Snakes on the Trail
Rattlesnakes in our area are the Great Basin rattlesnake (Utah Conservation Data Center) , a subspecies of the western rattlesnake.
If you encounter a rattlesnake (Utah Division of WIldlife Resources) while hiking:
- Remain calm. Do not panic.
- Stay at least five feet from the snake. Give the rattlesnake plenty of space.
- Do not try to kill the snake. Doing so is illegal and greatly increases the chance the snake will bite you. Most venomous bites happen when untrained people try to kill or harass a snake. Usually, the snake is simply moving through the area, sunning itself or looking for a place to hide. If you leave the snake alone, it will leave you alone.
- Alert people to the snake's location. Advise them to use caution and to respect the snake. Keep children and pets away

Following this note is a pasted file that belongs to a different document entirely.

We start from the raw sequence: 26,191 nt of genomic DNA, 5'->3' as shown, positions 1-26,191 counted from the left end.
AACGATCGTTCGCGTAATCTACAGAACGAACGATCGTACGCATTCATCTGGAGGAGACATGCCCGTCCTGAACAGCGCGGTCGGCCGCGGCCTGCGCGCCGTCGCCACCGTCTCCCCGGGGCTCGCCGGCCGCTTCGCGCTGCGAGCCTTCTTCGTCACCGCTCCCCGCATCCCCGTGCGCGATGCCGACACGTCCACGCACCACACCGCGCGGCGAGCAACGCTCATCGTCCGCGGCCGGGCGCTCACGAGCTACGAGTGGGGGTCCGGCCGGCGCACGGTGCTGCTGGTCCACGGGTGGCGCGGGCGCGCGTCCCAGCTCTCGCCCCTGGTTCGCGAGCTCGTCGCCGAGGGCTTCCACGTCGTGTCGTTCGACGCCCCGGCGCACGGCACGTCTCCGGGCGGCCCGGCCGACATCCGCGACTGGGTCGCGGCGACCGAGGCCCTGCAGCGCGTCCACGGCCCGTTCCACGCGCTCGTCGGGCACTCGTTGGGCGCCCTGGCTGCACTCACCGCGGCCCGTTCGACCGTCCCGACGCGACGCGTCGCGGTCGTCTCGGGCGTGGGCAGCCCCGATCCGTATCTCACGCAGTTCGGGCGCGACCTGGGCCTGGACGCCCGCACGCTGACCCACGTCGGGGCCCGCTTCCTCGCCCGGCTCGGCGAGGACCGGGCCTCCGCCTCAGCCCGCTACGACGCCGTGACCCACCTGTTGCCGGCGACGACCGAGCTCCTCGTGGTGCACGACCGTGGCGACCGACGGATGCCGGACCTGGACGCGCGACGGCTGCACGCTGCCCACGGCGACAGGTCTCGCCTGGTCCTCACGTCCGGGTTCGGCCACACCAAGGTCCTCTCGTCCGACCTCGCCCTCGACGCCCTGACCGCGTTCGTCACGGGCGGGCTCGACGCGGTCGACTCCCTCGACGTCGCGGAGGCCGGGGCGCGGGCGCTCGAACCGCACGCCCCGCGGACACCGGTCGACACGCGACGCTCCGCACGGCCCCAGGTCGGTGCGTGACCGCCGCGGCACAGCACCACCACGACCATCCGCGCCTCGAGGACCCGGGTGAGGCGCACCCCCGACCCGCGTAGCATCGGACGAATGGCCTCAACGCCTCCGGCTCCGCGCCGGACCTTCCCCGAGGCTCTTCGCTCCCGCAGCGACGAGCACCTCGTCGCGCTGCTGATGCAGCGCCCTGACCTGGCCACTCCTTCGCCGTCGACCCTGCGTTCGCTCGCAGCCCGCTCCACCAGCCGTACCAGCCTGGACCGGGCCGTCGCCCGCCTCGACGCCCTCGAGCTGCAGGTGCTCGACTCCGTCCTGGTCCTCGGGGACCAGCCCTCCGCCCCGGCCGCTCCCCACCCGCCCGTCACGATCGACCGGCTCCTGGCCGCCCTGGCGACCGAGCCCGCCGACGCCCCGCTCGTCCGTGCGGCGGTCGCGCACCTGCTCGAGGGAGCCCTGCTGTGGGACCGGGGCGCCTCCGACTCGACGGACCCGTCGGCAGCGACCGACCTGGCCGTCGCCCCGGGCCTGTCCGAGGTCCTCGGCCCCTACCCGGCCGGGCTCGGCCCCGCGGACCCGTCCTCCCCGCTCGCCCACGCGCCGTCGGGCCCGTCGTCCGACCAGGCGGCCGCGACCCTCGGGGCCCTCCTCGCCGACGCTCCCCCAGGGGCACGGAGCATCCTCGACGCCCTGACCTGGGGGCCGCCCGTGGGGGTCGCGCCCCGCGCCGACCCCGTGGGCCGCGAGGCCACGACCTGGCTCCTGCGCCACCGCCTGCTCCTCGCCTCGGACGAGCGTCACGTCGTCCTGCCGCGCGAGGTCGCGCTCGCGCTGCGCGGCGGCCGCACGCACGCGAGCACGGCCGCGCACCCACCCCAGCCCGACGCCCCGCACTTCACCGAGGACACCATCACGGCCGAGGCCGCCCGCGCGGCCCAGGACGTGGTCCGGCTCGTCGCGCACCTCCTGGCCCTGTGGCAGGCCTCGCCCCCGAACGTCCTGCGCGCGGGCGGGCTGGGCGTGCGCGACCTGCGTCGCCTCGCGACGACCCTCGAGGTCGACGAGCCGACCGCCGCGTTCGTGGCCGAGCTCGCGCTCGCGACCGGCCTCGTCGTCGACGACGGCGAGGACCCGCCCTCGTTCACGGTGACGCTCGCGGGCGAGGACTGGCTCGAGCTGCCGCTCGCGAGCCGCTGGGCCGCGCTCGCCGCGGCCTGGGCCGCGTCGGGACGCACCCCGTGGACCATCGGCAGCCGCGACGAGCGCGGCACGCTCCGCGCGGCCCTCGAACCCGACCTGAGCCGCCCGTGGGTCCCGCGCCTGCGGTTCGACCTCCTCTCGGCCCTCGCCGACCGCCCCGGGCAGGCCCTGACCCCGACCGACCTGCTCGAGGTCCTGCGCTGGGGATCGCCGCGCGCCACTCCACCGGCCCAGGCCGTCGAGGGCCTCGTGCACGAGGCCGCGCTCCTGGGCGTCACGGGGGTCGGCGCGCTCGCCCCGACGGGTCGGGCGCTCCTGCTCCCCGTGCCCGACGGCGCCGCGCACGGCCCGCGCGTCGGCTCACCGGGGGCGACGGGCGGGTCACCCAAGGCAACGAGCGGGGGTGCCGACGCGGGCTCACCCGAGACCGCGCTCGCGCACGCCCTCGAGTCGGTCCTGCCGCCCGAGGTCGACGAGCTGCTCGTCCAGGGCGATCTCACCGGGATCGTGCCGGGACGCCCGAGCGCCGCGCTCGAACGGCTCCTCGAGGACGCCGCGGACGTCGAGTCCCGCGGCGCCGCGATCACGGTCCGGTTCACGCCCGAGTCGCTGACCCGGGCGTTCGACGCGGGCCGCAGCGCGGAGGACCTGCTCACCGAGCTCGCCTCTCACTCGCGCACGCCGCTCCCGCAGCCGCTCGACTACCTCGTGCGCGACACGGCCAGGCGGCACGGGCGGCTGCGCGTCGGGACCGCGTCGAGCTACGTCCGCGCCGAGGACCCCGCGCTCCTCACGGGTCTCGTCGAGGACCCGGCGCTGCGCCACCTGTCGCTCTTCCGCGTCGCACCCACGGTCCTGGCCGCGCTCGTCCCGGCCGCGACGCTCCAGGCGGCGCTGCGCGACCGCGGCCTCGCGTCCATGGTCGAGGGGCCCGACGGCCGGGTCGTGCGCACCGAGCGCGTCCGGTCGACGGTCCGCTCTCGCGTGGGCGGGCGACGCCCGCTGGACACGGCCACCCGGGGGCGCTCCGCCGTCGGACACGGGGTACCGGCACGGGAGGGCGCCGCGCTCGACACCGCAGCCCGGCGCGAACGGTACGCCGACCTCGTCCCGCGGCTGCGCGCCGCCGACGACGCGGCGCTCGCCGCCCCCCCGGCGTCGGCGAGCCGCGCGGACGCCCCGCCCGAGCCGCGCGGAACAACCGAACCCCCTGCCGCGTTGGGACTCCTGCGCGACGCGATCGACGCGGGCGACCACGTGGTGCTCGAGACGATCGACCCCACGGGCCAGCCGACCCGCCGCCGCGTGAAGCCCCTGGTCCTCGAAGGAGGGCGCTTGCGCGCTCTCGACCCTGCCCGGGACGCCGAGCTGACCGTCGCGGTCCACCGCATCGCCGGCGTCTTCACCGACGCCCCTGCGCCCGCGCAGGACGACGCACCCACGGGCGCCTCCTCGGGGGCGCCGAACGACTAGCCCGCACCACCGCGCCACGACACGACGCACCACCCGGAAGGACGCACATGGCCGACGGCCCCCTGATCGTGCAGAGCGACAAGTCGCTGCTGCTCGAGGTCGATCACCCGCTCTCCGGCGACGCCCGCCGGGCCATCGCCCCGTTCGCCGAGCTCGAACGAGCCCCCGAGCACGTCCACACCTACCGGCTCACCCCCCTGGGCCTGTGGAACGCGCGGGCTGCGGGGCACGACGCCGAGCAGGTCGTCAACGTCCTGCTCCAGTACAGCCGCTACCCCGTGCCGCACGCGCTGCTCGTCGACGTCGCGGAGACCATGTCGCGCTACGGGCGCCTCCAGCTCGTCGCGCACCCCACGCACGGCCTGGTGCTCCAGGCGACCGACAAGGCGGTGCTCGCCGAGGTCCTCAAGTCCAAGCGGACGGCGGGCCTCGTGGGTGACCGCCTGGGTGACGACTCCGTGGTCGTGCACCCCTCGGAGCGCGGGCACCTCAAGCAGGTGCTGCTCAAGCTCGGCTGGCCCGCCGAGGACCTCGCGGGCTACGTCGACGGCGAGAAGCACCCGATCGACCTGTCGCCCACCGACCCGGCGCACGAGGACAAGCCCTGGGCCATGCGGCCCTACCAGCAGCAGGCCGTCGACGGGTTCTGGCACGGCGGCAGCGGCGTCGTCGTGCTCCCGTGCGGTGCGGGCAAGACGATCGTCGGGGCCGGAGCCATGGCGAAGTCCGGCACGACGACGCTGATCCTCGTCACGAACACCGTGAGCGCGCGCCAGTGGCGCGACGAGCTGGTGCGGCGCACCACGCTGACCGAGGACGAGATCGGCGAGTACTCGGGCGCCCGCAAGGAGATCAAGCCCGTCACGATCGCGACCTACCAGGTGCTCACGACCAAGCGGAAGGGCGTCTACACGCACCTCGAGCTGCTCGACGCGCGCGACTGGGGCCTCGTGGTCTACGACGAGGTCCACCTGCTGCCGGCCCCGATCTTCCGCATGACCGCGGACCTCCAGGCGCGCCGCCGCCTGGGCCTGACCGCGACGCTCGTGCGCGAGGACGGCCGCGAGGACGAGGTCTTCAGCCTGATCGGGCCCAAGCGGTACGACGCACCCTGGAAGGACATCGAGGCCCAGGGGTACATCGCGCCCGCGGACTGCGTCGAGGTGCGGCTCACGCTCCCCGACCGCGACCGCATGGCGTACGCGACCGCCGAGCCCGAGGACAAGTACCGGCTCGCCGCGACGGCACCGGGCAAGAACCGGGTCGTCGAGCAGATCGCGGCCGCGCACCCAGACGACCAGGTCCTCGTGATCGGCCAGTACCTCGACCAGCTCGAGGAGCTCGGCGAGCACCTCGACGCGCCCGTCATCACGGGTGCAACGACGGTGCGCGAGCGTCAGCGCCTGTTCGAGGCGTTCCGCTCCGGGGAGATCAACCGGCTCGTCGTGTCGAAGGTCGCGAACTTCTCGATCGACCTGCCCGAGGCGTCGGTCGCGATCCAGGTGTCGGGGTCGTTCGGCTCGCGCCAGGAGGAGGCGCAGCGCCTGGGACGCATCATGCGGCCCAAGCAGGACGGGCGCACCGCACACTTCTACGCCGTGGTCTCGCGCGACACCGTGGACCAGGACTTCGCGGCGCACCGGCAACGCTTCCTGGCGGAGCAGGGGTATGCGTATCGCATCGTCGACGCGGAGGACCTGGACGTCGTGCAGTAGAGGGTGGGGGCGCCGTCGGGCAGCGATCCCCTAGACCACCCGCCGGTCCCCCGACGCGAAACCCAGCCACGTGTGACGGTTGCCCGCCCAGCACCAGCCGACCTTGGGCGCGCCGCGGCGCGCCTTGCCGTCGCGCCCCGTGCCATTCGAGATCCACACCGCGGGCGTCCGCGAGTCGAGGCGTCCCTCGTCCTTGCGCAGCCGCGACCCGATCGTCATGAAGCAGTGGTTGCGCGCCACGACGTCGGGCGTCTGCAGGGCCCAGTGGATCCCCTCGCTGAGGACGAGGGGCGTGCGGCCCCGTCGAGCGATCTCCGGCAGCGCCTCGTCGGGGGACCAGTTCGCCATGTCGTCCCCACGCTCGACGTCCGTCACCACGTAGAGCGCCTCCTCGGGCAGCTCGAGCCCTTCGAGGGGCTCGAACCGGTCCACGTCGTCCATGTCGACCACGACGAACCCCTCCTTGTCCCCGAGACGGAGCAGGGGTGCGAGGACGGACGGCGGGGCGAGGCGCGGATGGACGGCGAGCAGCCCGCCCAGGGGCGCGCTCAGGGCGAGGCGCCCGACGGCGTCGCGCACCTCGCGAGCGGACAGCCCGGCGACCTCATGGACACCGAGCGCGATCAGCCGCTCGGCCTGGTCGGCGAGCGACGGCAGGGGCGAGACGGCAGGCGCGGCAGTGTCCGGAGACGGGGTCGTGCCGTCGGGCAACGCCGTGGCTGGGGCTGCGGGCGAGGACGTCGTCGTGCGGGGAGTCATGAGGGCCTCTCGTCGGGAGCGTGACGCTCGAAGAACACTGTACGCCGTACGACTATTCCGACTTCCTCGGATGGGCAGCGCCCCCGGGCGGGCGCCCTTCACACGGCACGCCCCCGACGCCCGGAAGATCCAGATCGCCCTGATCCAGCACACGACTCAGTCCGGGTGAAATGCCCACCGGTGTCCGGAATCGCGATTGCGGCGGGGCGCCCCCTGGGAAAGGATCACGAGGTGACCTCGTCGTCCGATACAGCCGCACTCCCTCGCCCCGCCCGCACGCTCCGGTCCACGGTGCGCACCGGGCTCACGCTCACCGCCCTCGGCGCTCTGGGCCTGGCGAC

One should ALWAYS seek medical attention if bitten, but the danger of rattlesnake bite is actually quite low.
- Few people actually are bitten by snakes - the risk of getting bitten in Utah is about 1 in 50,000
- If bitten in the U.S., the overall risk of dying is less than 1/10 of 1%
- Rattlesnakes may inject only a little venom, or none, when they bite
- Most snakebite victims were handling or harrassing the snake
For more information:
- A snake in the grass: Rattler bites rare in Northern Utah, but hikers should still be aware (Logan Herald Journal)
- The Truth About Snakebite (Life is short but snakes are long)
- Dispelling the Snakebite Myth (Wilderness, UT)
- Treat a snakebite (Backpacker)
- Snakebites: First aid (Mayo Clinic)
Rattlesnake on the Crimson Trail (Cache Hikers video)
Gopher snakes resemble rattlesnakes. Although harmless, gopher snakes may agressivley hiss or vibrate their tail when threatened.
The docile rubber boa (Wikipedia), a small member of the boa family, may be found along our trails.
Rubber boa along the Crimson Trail